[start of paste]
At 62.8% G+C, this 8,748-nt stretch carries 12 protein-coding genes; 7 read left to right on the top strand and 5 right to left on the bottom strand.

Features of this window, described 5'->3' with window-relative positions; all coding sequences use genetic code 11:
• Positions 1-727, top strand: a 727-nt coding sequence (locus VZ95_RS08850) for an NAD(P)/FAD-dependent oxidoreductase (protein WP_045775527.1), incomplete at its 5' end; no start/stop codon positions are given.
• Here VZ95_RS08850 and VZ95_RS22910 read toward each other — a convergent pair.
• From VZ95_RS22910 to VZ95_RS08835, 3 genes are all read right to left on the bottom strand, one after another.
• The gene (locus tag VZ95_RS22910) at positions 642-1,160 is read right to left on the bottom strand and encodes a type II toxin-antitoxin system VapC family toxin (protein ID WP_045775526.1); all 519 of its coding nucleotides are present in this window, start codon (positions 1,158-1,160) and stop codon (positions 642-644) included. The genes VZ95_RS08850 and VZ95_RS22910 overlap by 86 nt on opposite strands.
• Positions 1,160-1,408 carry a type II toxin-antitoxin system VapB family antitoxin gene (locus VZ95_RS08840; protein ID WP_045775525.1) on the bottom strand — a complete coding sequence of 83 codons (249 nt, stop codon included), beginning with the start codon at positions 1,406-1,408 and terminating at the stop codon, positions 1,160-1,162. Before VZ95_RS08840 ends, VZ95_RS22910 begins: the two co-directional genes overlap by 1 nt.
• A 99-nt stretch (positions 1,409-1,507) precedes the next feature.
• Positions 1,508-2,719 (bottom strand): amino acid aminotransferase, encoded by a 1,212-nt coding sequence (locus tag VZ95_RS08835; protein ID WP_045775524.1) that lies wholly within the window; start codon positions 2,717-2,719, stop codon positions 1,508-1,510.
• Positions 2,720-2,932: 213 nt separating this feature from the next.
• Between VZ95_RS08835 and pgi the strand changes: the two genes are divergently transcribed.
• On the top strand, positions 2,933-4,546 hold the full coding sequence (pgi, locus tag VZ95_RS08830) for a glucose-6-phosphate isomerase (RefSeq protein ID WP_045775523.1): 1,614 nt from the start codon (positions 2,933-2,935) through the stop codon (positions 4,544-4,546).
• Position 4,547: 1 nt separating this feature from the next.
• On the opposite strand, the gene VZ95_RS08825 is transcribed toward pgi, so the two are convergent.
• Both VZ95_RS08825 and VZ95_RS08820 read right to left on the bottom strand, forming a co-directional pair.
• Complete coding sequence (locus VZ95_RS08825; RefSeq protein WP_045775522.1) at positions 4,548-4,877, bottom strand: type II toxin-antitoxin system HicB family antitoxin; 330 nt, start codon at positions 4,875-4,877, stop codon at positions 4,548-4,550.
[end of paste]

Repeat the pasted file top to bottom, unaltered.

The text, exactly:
At 62.8% G+C, this 8,748-nt stretch carries 12 protein-coding genes; 7 read left to right on the top strand and 5 right to left on the bottom strand.

Features of this window, described 5'->3' with window-relative positions; all coding sequences use genetic code 11:
• Positions 1-727, top strand: a 727-nt coding sequence (locus VZ95_RS08850) for an NAD(P)/FAD-dependent oxidoreductase (protein WP_045775527.1), incomplete at its 5' end; no start/stop codon positions are given.
• Here VZ95_RS08850 and VZ95_RS22910 read toward each other — a convergent pair.
• From VZ95_RS22910 to VZ95_RS08835, 3 genes are all read right to left on the bottom strand, one after another.
• The gene (locus tag VZ95_RS22910) at positions 642-1,160 is read right to left on the bottom strand and encodes a type II toxin-antitoxin system VapC family toxin (protein ID WP_045775526.1); all 519 of its coding nucleotides are present in this window, start codon (positions 1,158-1,160) and stop codon (positions 642-644) included. The genes VZ95_RS08850 and VZ95_RS22910 overlap by 86 nt on opposite strands.
• Positions 1,160-1,408 carry a type II toxin-antitoxin system VapB family antitoxin gene (locus VZ95_RS08840; protein ID WP_045775525.1) on the bottom strand — a complete coding sequence of 83 codons (249 nt, stop codon included), beginning with the start codon at positions 1,406-1,408 and terminating at the stop codon, positions 1,160-1,162. Before VZ95_RS08840 ends, VZ95_RS22910 begins: the two co-directional genes overlap by 1 nt.
• A 99-nt stretch (positions 1,409-1,507) precedes the next feature.
• Positions 1,508-2,719 (bottom strand): amino acid aminotransferase, encoded by a 1,212-nt coding sequence (locus tag VZ95_RS08835; protein ID WP_045775524.1) that lies wholly within the window; start codon positions 2,717-2,719, stop codon positions 1,508-1,510.
• Positions 2,720-2,932: 213 nt separating this feature from the next.
• Between VZ95_RS08835 and pgi the strand changes: the two genes are divergently transcribed.
• On the top strand, positions 2,933-4,546 hold the full coding sequence (pgi, locus tag VZ95_RS08830) for a glucose-6-phosphate isomerase (RefSeq protein ID WP_045775523.1): 1,614 nt from the start codon (positions 2,933-2,935) through the stop codon (positions 4,544-4,546).
• Position 4,547: 1 nt separating this feature from the next.
• On the opposite strand, the gene VZ95_RS08825 is transcribed toward pgi, so the two are convergent.
• Both VZ95_RS08825 and VZ95_RS08820 read right to left on the bottom strand, forming a co-directional pair.
• Complete coding sequence (locus VZ95_RS08825; RefSeq protein WP_045775522.1) at positions 4,548-4,877, bottom strand: type II toxin-antitoxin system HicB family antitoxin; 330 nt, start codon at positions 4,875-4,877, stop codon at positions 4,548-4,550.